Bush, the former governor of Florida, said Tuesday that encryption “makes it harder for the American government to do its job.”
That job would be, according to Bush, “making sure that evildoers aren’t in our midst,” echoing a phrase frequently used by his brother President George W. Bush to describe the threat of radical Islamic terrorism.
If you create encryption, it makes it harder for the American government to do its job – while protecting civil liberties – to make sure that evildoers aren’t in our midst.
Governor Bush’s comments were delivered at a forum hosted by a lobbyist group called Americans for Peace, Prosperity and Security (APPS) with close ties to military contractors, that is pushing presidential candidates to adopt “hawkish positions,” according to The Intercept.
(APPS’s advisory board includes members of what you might call the National Security establishment – including a former national security advisor to George W. Bush and a former CEO of BAE Systems. Its honorary chair is Mike Rogers, formerly the chairman of the US Congress’s Permanent Select Committee on Intelligence.)
Bush also advocated for wide latitude for the NSA to continue collecting phone metadata, although the NSA’s surveillance powers over Americans have been curtailed by Congress.
There’s “no evidence” that the NSA abused its powers or infringed on civil liberties of Americans, Bush said.
In fact, Bush said, in the clash of surveillance and civil liberties, “the balance has actually gone the wrong way” – meaning that civil liberties have too much weight.
There’s a place to find common ground between personal civil liberties and NSA doing its job. I think the balance has actually gone the wrong way.
While some US officials have advocated for technology companies to give law enforcement backdoors to read encrypted data, many security experts and tech companies say such a move would jeopardize security for everyone.
Others have pushed for some sort of middle ground, such as a multi-part encryption key that would keep encryption safeguarded by multiple agencies or companies holding part of the key.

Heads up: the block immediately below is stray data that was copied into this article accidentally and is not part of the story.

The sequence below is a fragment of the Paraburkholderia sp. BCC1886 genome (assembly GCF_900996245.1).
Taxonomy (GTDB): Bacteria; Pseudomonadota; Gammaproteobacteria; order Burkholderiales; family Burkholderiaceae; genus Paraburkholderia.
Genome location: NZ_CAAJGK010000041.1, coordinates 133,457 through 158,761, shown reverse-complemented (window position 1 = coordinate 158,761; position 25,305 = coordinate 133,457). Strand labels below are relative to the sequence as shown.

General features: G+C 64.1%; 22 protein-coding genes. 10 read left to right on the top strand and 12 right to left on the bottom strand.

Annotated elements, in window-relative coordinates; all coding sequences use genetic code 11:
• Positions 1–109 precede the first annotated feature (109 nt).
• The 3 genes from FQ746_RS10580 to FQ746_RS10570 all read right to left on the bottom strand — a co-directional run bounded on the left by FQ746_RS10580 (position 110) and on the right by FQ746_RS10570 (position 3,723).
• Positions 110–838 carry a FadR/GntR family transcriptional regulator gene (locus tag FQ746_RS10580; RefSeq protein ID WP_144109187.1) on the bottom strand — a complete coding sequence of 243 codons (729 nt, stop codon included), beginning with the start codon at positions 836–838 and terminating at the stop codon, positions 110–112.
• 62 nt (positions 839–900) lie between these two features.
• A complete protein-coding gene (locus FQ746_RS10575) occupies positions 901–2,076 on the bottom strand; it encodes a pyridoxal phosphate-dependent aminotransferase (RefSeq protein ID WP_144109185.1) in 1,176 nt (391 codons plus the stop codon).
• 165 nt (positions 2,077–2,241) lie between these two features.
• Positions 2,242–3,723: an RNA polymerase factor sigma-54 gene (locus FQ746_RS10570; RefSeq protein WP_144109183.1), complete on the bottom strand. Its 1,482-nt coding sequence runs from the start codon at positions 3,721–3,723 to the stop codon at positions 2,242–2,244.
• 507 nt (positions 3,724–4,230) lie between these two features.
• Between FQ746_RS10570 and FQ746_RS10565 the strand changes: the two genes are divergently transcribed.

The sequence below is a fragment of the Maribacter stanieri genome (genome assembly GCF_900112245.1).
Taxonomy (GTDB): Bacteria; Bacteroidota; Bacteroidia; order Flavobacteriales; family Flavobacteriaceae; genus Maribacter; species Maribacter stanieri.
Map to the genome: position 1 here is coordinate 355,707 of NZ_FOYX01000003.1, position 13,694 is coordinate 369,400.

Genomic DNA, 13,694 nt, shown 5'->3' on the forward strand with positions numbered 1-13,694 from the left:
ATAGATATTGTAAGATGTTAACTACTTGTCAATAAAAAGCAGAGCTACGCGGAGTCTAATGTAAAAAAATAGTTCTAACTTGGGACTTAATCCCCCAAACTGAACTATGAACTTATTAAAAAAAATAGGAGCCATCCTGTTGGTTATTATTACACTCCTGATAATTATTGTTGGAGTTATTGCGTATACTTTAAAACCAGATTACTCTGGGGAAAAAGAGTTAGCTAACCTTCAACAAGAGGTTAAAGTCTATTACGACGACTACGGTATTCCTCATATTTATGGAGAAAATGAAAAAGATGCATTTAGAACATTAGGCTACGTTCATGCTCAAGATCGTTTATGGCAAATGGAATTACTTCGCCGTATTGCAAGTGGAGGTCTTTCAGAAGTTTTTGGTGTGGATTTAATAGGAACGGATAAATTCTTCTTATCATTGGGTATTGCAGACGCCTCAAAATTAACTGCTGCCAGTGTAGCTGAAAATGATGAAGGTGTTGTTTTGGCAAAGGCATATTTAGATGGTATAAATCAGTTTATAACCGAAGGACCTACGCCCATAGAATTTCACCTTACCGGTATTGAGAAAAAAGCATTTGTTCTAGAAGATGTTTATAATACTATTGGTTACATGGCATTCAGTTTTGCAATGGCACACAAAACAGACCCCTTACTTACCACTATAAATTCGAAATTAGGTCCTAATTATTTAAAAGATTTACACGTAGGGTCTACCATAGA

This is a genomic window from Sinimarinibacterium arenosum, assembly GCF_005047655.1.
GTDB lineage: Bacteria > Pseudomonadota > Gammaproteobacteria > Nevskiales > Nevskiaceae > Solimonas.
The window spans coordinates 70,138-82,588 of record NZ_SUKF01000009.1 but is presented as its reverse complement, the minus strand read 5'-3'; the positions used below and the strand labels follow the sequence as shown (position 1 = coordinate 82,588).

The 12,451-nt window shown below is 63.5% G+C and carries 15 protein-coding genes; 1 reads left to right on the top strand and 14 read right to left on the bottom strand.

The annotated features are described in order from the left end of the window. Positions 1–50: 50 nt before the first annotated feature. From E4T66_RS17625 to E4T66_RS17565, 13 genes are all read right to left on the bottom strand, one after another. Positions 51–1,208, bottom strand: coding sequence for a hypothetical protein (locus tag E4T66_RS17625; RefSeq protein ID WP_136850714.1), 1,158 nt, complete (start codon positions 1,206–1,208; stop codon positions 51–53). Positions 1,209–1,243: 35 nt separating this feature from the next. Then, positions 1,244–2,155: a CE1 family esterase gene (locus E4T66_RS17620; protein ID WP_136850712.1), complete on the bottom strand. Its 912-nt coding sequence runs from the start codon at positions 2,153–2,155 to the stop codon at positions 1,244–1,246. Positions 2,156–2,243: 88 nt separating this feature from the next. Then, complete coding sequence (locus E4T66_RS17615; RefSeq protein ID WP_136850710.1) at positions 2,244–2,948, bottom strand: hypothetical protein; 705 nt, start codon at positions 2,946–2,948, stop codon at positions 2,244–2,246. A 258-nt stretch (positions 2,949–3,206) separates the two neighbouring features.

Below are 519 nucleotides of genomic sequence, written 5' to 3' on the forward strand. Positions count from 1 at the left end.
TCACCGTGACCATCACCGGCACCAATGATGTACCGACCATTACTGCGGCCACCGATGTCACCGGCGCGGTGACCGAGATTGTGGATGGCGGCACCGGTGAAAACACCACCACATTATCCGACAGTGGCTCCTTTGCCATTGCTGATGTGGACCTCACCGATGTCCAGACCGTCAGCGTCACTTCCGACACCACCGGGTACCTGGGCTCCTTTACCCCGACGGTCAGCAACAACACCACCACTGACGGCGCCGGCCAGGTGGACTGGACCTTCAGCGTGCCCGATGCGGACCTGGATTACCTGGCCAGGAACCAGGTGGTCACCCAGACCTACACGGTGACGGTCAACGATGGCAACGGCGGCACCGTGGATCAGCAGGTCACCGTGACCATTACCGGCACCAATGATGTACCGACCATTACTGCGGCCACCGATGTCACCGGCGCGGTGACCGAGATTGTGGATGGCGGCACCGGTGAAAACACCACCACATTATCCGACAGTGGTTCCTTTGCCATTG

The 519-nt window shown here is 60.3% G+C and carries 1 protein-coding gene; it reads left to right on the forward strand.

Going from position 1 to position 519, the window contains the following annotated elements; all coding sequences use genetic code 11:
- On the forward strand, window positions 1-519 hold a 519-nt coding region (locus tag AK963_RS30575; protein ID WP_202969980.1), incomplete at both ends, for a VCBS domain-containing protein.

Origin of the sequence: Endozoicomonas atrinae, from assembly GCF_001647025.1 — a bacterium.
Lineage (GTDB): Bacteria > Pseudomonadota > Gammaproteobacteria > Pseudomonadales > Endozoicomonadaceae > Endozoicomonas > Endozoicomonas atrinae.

Bush falls into this middle ground category, saying at the APPS forum that Silicon Valley companies (like Google and Apple) should cooperate with the government.
We need to find a new arrangement with Silicon Valley in this regard because I think this is a very dangerous kind of situation.
In response to Bush’s comments, some in tech and media suggested that Bush doesn’t really understand encryption.
Andrew Wooster, co-founder of a Seattle mobile software company, tweeted:
The presidential politics of cybersecurity
As the 2016 US presidential election contest has heated up this summer, we’re reminded that cybersecurity isn’t just about technology, it’s also about policy – and that makes it highly political.
It’s still quite early in the election cycle, but cyber issues have taken up a good bit of the debate so far.
At a 6 August Republican debate, two contenders – Governor Chris Christie and Senator Rand Paul – clashed on NSA powers, with Christie claiming that the government needs “more tools” for fighting terrorism, and Paul arguing that the US Constitution requires a warrant for collecting data from Americans.
On the Democratic side, former Secretary of State Hillary Clinton has largely avoided the issue of NSA surveillance, while her chief rival, Senator Bernie Sanders, has called the NSA activities exposed by leaker Edward Snowden “Orwellian” and “clearly unconstitutional.”
Beyond encryption and surveillance, the cyberthreat from China has also taken up a lot of air time, with Republican candidates Mike Huckabee and Marco Rubio calling for retaliation against China over its presumed involvement in cyberattacks on the US government.
Clinton didn’t go as far as Huckabee or Rubio, but talked up the threat of Chinese economic espionage in a speech last month in which she also claimed that China wants to hack “everything that doesn’t move in America.”
A lot of important policies affecting privacy and security of Americans – and others around the world – will be decided by the next US president.
If you care about any of these issues – encryption, surveillance and the powers of law enforcement; privacy rights; government oversight of the internet and telecommunications; and laws that affect everything from data breach liability, to the rights of security researchers to hack things – it’s time to tune in and make your voice heard.